QUALIFIED PURCHASER: Definition and All You Need Know

qualified purchaser

Startup investors fall under a number of regulatory categories, which determine whether investment possibilities are available to them (whether on AngelList or elsewhere). This piece will concentrate on two of the most prevalent types: accredited investors and qualified purchasers.
We’ll walk you through the most important distinctions between an accredited investor vs a qualified purchaser and how the SEC rules apply to them in this guide, including how you can qualify for these designations and how they affect your investment prospects.

Who is a Qualified Purchaser?

A “qualified purchaser” is an individual or a family-owned business with interests worth $5 million or more. The phrase “investments” should not include a residential house or other commercial property.

The benchmark for a qualified purchaser is investments, not net assets, as you may be used to seeing for investor certification.

Stocks, bonds, futures contracts, cash and cash equivalents, commodities futures contracts, real estate, financial contracts, and other alternative assets held for investment purposes are all included in the word “investments.”

Other qualified purchaser groups include:

  • An individual or company (such as a fund manager) that invests at least $25 million in private capital on its own behalf or on behalf of other qualified purchasers;
  • A trust established and administered by qualified buyers; or
  • A company that is wholly owned by qualified purchasers

There is one important exception to these rules:

The relevant company or family-owned business cannot be founded exclusively to invest in a fund in order to meet the qualified purchaser criterion.

Aside from qualified purchasers, two more key investment qualifications exist accredited investors and qualified clients. These certifications have varied legal and regulatory positions in terms of investment.

The Investment Company Act of 1940 and Qualified Purchasers

Privately held capital businesses are considered investment companies under the terms of the 1940 Investment Company Act (“the ’40 Act”) when they make — or seek to make — public offers in which qualified purchasers are not the only holders of the company’s outstanding securities.

Qualified purchasers are individuals who meet the conditions listed above, according to the ’40 Act. As a result, funds that sell only to qualified purchasers are immune from regulation under the ’40 Act. In other words, when investment firms opt to engage exclusively with the qualified purchaser, they are exempt from certain SEC rules.

A “qualified purchaser” is defined as follows in Section 2(a)(51) of the Investment Company Act:

  • A person who has at least $5 million in investments.
  • A $5 million firm or investments owned by close family members
  • A trust, albeit not one formed particularly for the investment in question, with at least $5 million in assets.
  • An investment manager who manages at least $25 million in assets.
  • A corporation with investments worth at least $25 million.

Qualifications for a Qualified Purchaser

At least one of the following conditions must be met in order to be regarded as a “qualified purchaser”:

  • The purchaser is an individual or family-owned business with interests worth $5 million or more. If the purchaser is a family-owned company, it cannot be founded primarily to invest in the fund.
  • The purchaser is a trust sponsored and managed by qualified purchasers that was not founded solely to participate in the fund.
  • The purchaser is an individual or other entity that invests at least $25 million for their own account or on behalf of others. Entities, like the other criteria, cannot have been founded specifically for the purpose of investing in the fund. A professional investment manager or a business are two examples of this category.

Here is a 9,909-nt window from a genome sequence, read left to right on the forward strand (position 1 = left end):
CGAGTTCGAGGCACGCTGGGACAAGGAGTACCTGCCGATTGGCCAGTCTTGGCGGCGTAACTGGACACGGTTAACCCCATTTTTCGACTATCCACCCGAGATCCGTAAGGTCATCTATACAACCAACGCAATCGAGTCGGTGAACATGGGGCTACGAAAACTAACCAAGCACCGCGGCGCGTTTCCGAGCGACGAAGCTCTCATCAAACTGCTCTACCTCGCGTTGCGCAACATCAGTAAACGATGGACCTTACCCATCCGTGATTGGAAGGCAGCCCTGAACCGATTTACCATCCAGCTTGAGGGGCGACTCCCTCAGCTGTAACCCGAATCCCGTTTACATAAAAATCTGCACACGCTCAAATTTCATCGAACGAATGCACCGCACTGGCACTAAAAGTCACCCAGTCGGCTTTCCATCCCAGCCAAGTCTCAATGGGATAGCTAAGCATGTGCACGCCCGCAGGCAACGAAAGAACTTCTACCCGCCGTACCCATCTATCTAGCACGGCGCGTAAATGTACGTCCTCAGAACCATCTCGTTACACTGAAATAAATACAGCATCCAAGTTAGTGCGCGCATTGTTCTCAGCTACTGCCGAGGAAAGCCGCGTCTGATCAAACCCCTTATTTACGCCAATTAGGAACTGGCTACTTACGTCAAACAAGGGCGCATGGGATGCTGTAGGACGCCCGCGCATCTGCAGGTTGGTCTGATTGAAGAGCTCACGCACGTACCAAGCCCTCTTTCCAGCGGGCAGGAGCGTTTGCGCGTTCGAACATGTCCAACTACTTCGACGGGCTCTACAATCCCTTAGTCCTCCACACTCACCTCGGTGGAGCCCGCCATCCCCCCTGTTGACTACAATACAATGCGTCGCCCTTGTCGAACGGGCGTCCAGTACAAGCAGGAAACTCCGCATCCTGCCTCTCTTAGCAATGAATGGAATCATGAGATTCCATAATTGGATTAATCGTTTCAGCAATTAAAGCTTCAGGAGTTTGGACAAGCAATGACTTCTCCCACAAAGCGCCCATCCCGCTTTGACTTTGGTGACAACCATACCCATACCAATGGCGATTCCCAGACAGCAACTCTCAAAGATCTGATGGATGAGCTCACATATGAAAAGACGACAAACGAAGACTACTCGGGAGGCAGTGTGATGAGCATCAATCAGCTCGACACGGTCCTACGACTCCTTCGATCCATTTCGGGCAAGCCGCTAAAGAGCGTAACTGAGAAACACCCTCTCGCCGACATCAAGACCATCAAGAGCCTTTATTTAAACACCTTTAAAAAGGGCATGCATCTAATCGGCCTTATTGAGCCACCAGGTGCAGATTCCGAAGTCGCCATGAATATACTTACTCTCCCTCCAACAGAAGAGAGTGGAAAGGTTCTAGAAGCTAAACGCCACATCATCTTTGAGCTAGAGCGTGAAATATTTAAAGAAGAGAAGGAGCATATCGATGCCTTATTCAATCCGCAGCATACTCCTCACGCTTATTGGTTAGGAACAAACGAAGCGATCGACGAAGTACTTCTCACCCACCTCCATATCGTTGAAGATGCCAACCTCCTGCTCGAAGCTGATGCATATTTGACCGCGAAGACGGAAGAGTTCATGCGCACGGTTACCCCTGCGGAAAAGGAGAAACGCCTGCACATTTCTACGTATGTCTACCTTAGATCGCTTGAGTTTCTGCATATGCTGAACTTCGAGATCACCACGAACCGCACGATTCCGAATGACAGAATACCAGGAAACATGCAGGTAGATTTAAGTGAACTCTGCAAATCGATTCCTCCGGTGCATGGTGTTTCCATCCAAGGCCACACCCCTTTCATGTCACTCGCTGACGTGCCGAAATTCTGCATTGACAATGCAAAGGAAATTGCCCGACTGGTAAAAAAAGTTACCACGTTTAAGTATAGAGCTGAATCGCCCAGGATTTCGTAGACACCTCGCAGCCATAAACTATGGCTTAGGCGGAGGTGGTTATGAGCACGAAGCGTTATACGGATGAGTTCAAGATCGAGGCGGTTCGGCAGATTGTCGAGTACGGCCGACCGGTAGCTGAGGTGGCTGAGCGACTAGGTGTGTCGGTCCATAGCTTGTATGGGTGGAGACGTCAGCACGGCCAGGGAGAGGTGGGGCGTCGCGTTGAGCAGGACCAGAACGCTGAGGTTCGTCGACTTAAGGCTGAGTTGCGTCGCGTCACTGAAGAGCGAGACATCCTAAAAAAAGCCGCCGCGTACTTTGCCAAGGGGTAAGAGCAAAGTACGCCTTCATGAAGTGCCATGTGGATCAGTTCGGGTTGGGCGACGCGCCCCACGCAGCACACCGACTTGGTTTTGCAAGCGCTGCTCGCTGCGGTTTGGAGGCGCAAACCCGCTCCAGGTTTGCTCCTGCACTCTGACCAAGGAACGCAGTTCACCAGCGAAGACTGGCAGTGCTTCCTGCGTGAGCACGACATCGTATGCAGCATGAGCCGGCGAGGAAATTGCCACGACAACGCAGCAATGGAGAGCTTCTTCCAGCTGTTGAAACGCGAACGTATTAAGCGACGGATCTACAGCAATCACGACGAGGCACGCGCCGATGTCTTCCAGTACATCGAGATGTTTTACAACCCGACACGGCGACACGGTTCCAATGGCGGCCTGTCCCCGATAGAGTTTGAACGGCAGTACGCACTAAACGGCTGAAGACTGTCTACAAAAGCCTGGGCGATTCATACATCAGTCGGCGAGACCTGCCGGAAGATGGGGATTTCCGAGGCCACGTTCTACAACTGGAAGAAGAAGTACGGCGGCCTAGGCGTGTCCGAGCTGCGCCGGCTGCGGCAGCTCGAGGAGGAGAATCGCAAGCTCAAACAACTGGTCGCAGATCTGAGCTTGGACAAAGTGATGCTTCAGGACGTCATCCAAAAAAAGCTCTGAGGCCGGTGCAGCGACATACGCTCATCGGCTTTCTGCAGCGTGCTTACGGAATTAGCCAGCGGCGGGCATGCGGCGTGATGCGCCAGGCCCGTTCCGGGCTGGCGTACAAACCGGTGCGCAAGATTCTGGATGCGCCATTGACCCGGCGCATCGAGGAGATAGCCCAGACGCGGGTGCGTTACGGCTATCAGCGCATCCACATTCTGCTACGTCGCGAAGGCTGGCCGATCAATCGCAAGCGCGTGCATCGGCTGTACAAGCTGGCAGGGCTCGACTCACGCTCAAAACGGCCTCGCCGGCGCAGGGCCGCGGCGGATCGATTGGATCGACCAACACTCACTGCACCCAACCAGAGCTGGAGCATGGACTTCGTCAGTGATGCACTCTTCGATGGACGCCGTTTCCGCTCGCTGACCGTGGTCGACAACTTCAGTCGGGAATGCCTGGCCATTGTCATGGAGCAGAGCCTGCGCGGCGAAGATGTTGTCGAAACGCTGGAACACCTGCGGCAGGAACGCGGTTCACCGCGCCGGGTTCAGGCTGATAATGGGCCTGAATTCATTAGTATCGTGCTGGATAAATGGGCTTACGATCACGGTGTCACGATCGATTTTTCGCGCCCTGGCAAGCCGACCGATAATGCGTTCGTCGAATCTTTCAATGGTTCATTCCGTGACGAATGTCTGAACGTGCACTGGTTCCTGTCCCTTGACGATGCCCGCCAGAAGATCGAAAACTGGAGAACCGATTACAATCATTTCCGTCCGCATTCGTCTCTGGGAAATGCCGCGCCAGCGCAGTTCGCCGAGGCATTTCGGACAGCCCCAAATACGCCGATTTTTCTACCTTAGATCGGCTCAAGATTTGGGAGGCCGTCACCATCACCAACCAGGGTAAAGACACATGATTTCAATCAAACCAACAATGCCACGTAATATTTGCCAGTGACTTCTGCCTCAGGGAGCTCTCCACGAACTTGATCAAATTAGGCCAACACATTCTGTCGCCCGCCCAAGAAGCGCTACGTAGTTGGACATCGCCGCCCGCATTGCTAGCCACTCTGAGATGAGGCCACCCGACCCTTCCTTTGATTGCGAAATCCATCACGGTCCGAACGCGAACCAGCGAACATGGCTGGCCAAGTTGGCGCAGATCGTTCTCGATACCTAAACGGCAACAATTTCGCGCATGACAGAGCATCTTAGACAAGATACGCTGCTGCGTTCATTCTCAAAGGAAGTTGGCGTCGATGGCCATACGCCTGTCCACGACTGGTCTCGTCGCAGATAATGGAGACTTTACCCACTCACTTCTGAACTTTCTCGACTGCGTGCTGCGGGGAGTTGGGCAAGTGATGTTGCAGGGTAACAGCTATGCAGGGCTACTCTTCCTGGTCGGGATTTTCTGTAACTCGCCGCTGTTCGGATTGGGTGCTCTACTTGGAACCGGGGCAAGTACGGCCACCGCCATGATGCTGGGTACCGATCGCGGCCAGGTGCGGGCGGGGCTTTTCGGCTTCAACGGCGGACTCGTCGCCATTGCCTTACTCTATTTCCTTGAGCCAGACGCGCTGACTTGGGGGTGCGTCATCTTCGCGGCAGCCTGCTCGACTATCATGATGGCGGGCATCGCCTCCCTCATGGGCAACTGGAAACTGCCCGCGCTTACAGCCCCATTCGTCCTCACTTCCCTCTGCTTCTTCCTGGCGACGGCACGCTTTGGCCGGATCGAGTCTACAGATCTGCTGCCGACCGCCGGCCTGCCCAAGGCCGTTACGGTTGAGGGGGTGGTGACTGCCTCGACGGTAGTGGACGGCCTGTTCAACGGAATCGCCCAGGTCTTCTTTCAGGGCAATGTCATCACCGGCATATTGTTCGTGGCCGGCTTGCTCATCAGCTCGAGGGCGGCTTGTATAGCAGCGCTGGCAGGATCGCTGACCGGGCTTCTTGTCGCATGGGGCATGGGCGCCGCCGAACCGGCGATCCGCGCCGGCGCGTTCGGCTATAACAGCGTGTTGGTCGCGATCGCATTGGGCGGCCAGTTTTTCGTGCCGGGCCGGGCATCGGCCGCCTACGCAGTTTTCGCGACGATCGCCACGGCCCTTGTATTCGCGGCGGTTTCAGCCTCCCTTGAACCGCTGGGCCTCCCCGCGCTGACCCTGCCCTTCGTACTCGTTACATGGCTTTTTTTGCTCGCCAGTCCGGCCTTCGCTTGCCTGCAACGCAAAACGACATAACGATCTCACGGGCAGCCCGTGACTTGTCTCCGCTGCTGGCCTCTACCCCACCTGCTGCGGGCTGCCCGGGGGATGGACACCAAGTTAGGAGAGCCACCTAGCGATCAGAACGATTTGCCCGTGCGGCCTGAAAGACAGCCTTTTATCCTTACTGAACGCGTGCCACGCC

• Any entity if all of its owners are qualified purchasers.

“Investments” include, but are not limited to, stocks, bonds, and other securities, as well as investment real estate, futures contracts, physical commodities, financial contracts, and cash and equivalents.

A “qualified institutional buyer” is a different but related word that often refers to institutions that own and invest $100 million or more in securities, as well as banks that hold and invest at least $100 million in securities and have an audited net worth of at least $25 million.

Example of a Qualified purchaser

Assume three investors apply to a private equity fund:

  • The first has a $1.5 million interest-bearing savings account and a $4 million retirement account at a brokerage in a well-diversified mutual fund.
  • The second example is a wealth manager who invests $30 million on behalf of his clients, not all of whom are qualified purchasers.
  • The third is a wealth manager who invests $20 million on behalf of his customers, all of whom are qualified purchasers.

Only the first investment in these scenarios would be considered a qualified purchaser.

Why is this the case?

In accordance with the criteria, the first investor retains total investments in excess of $5 million. While the second investor meets the $25 million criteria, some of its investments are made on behalf of non-Qualified Purchasers, which is prohibited. Finally, the third investor does not fit the criterion because they would need to contribute at least $25 million on behalf of others to qualify.

What are the SEC Exemptions for Funds with a Qualified Purchaser?

A private fund, hedge fund, or venture capital fund that only takes qualified purchasers as investors and does not intend to make an initial public offering qualifies for the Investment Company Act of 1940 (the “ICA”) 3(c)(7) exemption.

What is the significance of this point?

The ICA involves a large and complex set of regulatory standards, and most funds are not set up to comply with them.

In the example, by qualifying for an exemption from the ICA, the fund issuer will avoid having to register with the SEC as an investment business and make onerous continuing public disclosures about its investment strategy and positions.

Most funds seek to avoid SEC registration since it is an expensive and time-consuming process.

Furthermore, funds that are not excluded from the ICA face substantial restrictions when it comes to using leverage, specialized trading contracts, or functioning under complex corporate structures.